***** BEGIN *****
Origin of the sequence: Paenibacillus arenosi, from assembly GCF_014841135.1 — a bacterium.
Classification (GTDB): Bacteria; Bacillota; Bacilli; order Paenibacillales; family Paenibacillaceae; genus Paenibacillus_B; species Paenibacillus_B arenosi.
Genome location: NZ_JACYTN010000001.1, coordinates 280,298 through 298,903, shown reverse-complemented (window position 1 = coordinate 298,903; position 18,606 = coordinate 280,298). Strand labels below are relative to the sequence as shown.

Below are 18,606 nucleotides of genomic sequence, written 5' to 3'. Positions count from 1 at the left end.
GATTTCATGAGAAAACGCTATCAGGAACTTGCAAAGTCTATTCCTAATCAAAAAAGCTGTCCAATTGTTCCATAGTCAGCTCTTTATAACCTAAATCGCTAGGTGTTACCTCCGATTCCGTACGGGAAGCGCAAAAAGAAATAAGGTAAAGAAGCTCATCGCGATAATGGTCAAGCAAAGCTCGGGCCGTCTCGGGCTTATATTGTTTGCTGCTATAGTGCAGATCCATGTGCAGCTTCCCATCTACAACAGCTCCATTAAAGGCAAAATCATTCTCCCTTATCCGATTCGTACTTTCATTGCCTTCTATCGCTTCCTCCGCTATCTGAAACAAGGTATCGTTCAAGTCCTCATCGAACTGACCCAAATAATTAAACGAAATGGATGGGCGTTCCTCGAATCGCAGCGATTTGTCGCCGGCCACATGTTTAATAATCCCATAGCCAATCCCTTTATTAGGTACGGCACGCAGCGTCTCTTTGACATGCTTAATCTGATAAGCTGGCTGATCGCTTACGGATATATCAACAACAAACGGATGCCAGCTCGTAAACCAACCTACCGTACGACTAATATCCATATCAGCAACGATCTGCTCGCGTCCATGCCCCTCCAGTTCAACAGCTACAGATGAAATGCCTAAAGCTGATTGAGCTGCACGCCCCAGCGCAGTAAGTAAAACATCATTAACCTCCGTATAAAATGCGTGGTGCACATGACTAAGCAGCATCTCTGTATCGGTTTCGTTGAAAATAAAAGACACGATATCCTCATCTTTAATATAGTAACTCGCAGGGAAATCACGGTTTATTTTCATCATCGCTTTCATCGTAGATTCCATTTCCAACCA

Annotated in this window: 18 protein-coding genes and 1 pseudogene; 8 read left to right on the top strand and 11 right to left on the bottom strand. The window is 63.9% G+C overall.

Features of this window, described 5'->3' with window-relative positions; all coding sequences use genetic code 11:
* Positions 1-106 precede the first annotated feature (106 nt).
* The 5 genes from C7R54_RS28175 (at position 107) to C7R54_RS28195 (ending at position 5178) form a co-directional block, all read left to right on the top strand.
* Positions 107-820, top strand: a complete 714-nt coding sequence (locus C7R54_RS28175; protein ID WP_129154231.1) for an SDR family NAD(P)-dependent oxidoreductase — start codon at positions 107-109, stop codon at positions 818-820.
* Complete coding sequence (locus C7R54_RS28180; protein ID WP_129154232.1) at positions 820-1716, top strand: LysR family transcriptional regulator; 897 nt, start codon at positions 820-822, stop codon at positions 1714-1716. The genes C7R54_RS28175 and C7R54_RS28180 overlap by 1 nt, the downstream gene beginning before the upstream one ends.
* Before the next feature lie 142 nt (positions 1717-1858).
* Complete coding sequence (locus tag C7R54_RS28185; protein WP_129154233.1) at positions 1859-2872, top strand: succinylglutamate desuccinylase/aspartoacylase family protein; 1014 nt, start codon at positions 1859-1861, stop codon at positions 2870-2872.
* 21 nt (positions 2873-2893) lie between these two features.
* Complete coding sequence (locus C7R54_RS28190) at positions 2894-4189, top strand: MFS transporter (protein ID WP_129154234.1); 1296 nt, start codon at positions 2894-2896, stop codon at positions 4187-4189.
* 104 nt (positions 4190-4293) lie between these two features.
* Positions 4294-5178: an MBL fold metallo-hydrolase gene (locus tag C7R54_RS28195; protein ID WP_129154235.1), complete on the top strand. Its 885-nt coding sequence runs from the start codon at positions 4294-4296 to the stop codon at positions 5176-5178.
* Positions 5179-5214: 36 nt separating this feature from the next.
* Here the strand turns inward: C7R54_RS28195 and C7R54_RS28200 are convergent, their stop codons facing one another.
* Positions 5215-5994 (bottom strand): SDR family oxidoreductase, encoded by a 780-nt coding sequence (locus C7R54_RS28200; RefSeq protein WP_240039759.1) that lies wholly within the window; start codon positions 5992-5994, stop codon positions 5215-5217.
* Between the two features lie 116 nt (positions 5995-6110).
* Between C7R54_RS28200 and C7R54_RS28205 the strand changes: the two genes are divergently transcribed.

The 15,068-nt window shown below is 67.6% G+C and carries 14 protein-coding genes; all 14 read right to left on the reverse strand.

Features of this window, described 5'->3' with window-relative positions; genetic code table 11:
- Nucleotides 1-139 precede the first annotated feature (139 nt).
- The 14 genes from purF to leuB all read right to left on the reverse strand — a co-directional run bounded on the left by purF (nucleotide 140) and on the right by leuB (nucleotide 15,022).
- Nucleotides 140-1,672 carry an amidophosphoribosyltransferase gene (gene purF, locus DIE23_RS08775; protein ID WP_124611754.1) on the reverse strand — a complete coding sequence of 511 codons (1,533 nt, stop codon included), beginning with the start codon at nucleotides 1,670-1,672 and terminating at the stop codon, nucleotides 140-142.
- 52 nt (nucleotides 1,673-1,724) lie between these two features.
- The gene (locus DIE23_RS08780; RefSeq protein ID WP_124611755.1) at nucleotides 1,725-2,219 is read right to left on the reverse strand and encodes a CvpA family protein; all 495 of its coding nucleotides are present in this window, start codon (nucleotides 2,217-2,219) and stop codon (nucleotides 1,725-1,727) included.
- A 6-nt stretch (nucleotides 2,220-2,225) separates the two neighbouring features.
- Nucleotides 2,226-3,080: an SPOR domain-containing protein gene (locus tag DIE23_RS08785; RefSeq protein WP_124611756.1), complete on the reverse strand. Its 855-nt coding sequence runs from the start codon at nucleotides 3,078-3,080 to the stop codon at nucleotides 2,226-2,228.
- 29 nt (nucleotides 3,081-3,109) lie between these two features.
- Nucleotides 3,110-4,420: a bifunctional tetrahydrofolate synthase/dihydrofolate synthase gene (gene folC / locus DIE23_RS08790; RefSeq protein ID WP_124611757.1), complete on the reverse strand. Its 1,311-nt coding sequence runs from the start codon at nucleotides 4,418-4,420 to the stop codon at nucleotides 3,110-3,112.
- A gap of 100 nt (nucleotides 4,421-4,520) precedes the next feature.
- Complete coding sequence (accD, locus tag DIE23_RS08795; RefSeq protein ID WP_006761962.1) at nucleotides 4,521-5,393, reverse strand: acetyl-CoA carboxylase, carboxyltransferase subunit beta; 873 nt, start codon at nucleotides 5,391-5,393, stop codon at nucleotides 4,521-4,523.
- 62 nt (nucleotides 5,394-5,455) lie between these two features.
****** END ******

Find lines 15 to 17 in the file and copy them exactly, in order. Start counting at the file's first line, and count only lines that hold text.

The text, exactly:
* Complete coding sequence (locus C7R54_RS28190) at positions 2894-4189, top strand: MFS transporter (protein ID WP_129154234.1); 1296 nt, start codon at positions 2894-2896, stop codon at positions 4187-4189.
* 104 nt (positions 4190-4293) lie between these two features.
* Positions 4294-5178: an MBL fold metallo-hydrolase gene (locus tag C7R54_RS28195; protein ID WP_129154235.1), complete on the top strand. Its 885-nt coding sequence runs from the start codon at positions 4294-4296 to the stop codon at positions 5176-5178.